August 24, 2015 – “What is worse? A confederate con man claiming he was Lincoln’s spy throughout the Civil War, or the Union veteran who pursed his claim all the way to the Supreme Court?” That’s the central question of Jane Singer’s book, Lincoln’s Secret Spy: The Civil War Case that Changed the Future of Espionage. In it, she introduces us to William Alvin Lloyd. Con man, bigamist, charlatan, Lloyd hobbled out of the defeated Confederacy and into the capital of the newly re-United States with a claim that made people listen: The government owed him money for serving as Abraham Lincoln’s covert operative.
John Wilkes Booth had shot down the Great Emancipator just a month earlier in April 1865, and couldn’t refute the story. So, armed with Lincoln’s signature on a travel pass and a skill for duping people — including no less than Secretary of War Edwin Stanton, who was at the president’s side when he died — Lloyd teamed up with lawyer Enoch Totten, who’d served in the Union Army during the conflict.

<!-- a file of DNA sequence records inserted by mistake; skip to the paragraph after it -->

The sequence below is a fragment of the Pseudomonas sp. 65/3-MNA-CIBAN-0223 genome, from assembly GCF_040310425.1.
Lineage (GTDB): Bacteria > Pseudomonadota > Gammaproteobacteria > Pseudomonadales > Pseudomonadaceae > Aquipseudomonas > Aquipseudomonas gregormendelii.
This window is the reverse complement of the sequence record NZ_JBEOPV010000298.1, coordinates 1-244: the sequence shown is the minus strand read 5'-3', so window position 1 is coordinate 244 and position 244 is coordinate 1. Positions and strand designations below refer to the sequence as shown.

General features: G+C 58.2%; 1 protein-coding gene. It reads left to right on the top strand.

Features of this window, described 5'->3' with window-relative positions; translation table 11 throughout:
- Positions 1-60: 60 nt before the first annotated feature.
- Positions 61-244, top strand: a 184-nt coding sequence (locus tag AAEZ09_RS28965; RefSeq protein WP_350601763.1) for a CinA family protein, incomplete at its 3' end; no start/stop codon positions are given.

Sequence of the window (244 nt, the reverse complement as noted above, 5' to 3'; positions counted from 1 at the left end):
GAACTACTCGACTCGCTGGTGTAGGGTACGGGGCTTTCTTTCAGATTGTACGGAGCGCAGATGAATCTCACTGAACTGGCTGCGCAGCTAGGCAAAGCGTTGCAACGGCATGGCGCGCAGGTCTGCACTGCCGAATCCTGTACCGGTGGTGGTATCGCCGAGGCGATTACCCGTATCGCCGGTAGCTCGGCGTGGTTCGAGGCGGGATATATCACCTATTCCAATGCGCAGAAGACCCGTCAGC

The story of their conspiracy to defraud the American people is brought to us by my guest, Jane Singer, and her co-author, John Stewart. Jane is a Civil War scholar and author of The Confederate Dirty War: Arson, Bombings, Assassination and Plots for Chemical and Germ Attacks on the Union, the basis of the History Channel special, Civil War Terror. You can follower her at Facebook.com/JaneSingerAuthor or @JaneBSinger1 on Twitter. Her book is more than a tale of a long-ago fraud. The Supreme Court’s ruling in Totten v. United States is a legal precedent that affects our clandestine operatives to this day. Here’s my conversation with Jane about this intricate tale of espionage and lies.